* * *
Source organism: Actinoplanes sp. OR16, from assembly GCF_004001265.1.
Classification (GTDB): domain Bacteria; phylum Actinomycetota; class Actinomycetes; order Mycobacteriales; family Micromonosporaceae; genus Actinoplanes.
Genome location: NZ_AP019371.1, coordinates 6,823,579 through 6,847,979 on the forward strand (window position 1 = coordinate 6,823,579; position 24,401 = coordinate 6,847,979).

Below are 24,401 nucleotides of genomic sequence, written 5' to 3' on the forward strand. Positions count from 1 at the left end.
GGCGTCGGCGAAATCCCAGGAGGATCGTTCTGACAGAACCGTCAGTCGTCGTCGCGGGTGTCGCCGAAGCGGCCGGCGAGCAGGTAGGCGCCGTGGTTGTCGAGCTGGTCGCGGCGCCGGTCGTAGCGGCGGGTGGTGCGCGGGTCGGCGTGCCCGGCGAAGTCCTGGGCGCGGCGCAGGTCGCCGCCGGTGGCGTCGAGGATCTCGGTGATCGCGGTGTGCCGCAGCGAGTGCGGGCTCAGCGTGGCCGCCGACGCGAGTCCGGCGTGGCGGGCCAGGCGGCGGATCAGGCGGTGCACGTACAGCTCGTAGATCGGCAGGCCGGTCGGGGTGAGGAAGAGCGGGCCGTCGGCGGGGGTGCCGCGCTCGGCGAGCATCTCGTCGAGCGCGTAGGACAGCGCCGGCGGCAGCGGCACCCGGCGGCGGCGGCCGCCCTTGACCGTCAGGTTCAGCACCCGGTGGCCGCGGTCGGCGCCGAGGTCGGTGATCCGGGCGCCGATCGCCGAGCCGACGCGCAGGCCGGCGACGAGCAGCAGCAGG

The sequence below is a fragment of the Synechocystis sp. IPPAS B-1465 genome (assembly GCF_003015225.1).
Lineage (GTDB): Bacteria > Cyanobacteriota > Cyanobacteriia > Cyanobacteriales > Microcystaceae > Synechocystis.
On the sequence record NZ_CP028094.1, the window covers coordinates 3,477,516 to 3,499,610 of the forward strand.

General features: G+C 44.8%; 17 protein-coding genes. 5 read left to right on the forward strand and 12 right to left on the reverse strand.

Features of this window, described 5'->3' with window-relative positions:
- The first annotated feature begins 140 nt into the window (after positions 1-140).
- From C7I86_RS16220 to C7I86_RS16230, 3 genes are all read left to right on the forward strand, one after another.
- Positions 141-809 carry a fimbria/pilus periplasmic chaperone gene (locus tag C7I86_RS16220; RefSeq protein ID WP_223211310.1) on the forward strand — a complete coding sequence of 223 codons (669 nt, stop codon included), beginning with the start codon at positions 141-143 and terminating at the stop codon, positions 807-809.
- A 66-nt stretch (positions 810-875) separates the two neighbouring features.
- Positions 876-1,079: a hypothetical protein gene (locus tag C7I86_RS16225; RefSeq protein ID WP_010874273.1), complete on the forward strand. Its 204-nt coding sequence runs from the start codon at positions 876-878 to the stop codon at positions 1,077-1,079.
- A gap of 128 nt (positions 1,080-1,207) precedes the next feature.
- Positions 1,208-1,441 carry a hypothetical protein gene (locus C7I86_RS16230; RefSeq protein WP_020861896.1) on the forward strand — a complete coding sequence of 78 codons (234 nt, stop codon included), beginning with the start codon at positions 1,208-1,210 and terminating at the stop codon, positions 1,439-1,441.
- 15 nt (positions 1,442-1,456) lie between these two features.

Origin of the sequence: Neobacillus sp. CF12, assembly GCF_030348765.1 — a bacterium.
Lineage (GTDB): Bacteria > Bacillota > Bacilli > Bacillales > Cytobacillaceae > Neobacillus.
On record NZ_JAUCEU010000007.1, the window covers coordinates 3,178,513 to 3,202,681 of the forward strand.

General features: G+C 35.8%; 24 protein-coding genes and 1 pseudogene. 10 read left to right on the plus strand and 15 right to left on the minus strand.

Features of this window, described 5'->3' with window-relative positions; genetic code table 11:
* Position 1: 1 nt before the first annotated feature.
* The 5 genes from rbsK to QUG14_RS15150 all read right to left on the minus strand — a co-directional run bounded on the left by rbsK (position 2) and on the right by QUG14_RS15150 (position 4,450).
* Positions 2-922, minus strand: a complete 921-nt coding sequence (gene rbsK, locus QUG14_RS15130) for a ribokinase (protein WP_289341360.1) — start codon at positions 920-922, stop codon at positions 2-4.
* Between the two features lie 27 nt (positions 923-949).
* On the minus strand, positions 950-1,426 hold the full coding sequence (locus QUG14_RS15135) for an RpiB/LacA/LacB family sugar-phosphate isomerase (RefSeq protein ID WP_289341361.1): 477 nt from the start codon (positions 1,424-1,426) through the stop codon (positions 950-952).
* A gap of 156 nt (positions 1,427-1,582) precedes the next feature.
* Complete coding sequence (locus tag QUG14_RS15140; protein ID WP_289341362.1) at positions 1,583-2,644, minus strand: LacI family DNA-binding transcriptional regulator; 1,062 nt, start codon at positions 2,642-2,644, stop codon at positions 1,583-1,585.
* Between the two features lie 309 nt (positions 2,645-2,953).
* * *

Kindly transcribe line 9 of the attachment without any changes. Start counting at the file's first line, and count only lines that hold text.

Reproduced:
General features: G+C 44.8%; 17 protein-coding genes. 5 read left to right on the forward strand and 12 right to left on the reverse strand.